Social Communication/Social Language Disorders
Most people have an innate sense of when and how to make what the words we say reflect what we are feeling inside and also fit into the environment outside. Spoken words can sound happy, respectful, humorous, confidential, sympathetic, hurt, flippant, angry, sad, dissatisfied, mystified, affectionate, incredulous, amused, skeptical, or romantic. Our social communication skills allow us to “just know” how to adjust the intensity of what we say and how we say it to match our surroundings. These are the skills that come into play when we are making a soft comment to our date during a movie or having to raise our voices to just the right level to be heard above the background noise on a plane or in a busy classroom.
Healthy social communication also involves body language and behavior, such as eye contact and facial expressions. Social communication also requires a grasp of the semantics and pragmatics of the language (or languages) we speak and the social situations we encounter. The particular adjustments we make may happen at the subconscious level and are culturally and linguistically determined. For example, verbal and nonverbal behavior that is acceptable in a certain situation in one culture or language may be unacceptable in another.
An individual’s social communication abilities can be negatively impacted by psychological or emotional disorders. Hearing loss may also negatively affect successful social communication. In the case of autism spectrum disorder, social communication problems are a defining feature.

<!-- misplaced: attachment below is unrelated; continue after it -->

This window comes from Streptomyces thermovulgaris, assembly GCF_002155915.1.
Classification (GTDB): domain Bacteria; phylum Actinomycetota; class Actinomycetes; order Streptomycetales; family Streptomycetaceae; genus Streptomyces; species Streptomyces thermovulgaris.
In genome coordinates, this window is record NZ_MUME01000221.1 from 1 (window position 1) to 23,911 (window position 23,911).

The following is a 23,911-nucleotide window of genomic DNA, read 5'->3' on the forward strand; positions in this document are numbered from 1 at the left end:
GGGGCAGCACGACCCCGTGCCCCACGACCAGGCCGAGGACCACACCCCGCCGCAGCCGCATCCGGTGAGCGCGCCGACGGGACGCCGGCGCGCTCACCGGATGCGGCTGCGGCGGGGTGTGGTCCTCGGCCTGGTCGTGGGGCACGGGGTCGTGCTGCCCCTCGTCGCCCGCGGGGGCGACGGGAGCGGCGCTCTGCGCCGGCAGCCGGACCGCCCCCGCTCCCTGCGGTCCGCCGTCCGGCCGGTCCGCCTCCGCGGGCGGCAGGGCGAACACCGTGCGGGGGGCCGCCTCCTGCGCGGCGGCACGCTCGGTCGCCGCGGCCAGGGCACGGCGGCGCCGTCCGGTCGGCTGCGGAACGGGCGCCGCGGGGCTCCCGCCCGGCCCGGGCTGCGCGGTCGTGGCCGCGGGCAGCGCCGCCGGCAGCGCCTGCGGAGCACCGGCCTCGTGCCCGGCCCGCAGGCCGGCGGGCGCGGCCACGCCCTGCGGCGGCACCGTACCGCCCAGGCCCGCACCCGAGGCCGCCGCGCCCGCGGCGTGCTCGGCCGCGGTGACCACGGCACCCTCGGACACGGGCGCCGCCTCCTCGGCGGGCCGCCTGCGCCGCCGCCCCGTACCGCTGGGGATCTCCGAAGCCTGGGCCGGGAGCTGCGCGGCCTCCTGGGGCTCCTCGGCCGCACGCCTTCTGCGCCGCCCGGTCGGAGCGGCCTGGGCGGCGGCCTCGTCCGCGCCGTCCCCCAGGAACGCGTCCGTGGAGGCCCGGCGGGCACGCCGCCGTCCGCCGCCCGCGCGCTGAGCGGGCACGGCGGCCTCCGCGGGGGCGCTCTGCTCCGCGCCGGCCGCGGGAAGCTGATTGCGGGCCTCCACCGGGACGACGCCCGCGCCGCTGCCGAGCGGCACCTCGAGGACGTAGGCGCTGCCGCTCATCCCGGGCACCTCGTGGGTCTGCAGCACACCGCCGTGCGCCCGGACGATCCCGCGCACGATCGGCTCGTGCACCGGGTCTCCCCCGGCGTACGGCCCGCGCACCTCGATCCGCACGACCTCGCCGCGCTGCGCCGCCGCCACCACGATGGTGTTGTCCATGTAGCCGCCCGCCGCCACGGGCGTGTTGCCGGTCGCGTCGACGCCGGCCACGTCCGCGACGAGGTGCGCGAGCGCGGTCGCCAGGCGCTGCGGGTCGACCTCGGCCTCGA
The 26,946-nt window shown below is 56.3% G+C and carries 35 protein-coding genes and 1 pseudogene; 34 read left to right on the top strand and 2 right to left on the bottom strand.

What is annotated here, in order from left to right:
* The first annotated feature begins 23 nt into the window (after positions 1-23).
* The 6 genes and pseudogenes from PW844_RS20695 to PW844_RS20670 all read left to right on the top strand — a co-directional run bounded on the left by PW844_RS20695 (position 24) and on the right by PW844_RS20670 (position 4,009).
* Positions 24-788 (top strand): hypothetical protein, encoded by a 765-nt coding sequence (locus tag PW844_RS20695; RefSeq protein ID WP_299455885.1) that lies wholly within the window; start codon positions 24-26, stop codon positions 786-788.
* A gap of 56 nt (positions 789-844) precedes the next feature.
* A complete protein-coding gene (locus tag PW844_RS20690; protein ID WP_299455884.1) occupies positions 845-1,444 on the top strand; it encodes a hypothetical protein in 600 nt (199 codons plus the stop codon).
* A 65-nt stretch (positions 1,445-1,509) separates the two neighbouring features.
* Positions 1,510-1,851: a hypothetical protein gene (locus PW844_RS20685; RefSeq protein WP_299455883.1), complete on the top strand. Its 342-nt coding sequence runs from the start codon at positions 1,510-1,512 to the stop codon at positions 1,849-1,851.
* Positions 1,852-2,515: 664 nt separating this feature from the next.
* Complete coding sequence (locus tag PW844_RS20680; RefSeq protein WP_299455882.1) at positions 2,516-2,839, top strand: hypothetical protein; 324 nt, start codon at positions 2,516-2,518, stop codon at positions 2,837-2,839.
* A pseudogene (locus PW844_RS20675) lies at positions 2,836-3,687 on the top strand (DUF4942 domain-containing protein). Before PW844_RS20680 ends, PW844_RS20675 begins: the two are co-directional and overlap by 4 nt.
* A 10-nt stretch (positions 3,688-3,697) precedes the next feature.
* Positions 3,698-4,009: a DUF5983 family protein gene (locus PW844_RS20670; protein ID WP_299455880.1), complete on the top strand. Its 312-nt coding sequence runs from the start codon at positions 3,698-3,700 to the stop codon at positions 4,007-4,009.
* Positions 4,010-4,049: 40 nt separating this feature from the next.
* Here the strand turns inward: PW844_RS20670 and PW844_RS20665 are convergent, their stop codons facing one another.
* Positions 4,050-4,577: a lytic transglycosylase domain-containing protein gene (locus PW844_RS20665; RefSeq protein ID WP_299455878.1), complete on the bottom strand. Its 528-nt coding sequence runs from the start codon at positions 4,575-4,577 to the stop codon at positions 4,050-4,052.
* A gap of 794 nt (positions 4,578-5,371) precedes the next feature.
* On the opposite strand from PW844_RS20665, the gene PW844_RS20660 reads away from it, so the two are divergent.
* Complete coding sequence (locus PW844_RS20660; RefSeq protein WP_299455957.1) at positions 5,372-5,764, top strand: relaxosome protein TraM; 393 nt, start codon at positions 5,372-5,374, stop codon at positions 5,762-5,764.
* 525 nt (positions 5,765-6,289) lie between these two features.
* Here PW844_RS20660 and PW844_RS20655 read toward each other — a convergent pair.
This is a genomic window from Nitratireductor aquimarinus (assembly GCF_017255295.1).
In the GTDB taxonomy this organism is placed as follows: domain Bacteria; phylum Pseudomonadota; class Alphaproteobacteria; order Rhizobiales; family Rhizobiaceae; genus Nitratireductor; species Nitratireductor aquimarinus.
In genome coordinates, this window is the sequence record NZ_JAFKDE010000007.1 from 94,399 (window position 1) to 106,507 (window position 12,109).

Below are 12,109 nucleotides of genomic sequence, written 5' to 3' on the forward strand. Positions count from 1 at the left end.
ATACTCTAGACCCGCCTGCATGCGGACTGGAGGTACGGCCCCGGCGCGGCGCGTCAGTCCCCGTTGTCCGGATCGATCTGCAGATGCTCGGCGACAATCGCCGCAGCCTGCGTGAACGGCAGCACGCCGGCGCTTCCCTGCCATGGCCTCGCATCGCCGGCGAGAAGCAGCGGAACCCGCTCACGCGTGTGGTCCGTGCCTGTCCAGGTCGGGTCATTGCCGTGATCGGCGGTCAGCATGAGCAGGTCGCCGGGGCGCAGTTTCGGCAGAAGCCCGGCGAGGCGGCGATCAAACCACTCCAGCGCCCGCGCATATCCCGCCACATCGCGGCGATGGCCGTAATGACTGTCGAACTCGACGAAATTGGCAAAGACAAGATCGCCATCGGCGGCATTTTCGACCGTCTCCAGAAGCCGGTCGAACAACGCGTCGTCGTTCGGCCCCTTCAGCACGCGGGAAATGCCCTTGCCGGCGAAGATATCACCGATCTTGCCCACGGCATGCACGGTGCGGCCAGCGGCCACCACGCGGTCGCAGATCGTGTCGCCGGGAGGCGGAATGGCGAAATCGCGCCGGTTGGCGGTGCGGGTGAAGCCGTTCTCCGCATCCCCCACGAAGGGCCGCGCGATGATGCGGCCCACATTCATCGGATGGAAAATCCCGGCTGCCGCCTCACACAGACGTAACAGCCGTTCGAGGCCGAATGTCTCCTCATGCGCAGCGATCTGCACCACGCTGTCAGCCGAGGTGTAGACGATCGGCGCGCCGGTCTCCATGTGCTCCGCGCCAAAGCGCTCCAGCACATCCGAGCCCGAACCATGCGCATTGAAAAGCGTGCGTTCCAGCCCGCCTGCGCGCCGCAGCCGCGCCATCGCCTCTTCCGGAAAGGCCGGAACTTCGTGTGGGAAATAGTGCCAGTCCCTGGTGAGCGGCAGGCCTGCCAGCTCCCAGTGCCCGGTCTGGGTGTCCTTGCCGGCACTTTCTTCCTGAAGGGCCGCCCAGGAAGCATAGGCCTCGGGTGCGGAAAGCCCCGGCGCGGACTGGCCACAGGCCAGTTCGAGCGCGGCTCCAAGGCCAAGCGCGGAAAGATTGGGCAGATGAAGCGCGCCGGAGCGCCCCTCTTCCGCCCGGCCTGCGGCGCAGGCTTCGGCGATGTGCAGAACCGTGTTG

Social communication includes interactions with a variety of communication partners, including family, caregivers, childcare providers, educators, and peers. According to the American Speech-Language-Hearing Association (ASHA), social communication disorders can lead to problems with social interaction, social cognition, and pragmatics. A social communication disorder can exist on its own, or it may be related to other conditions, such as:
- autism spectrum disorder (ASD)
- specific language impairment (SLI)
- learning disabilities (LD)
- language learning disabilities (LLD)
- intellectual disabilities (ID)
- developmental disabilities (DD)
- attention deficit hyperactivity disorder (ADHD)
- traumatic brain injury (TBI)
The TALK Difference
“Laura has been helping my kids in so many levels. They really enjoy their time with her. She makes them feel very comfortable and she is very kind. My kids have not only improved their speech, but also their confidence and social skills. Laura helps them not only with their speech but also psychologically. She is great!”
Goals of therapy:
- Develop the social skills of listening with empathy, sensitivity, and understanding of another’s point of view.
- Discuss interpretation and explanation of jokes, idioms, sarcastic comments, and absurdities in pictures, stories, and social situations.
- Create stories specific to social situations that define why a situation occurs.
- Describe and explain the reactions and feelings of others in a given situation, talk about what one is expected to do or say, and apply strategies to remember what to do and how to interpret a situation.
- Learn and practice strategies of scripting social stories, situation analysis, and role-playing to think about and interpret social experiences for improved personal interaction.
Help is available!
Laura Smith, licensed speech-language pathologist and certified orofacial myologist, is specially trained to assist children and adults in overcoming their communication challenges. Her holistic approach takes into account the person as well as the problem.
Talk SLP LLC offices are located in the Northgate area of Seattle and on Mercer Island, allowing us to serve individuals and families throughout the greater Seattle region of Washington state. Telepractice appointments are also available, where clients can receive consultation and therapy services using online tools.
Contact us for more information or to make an appointment.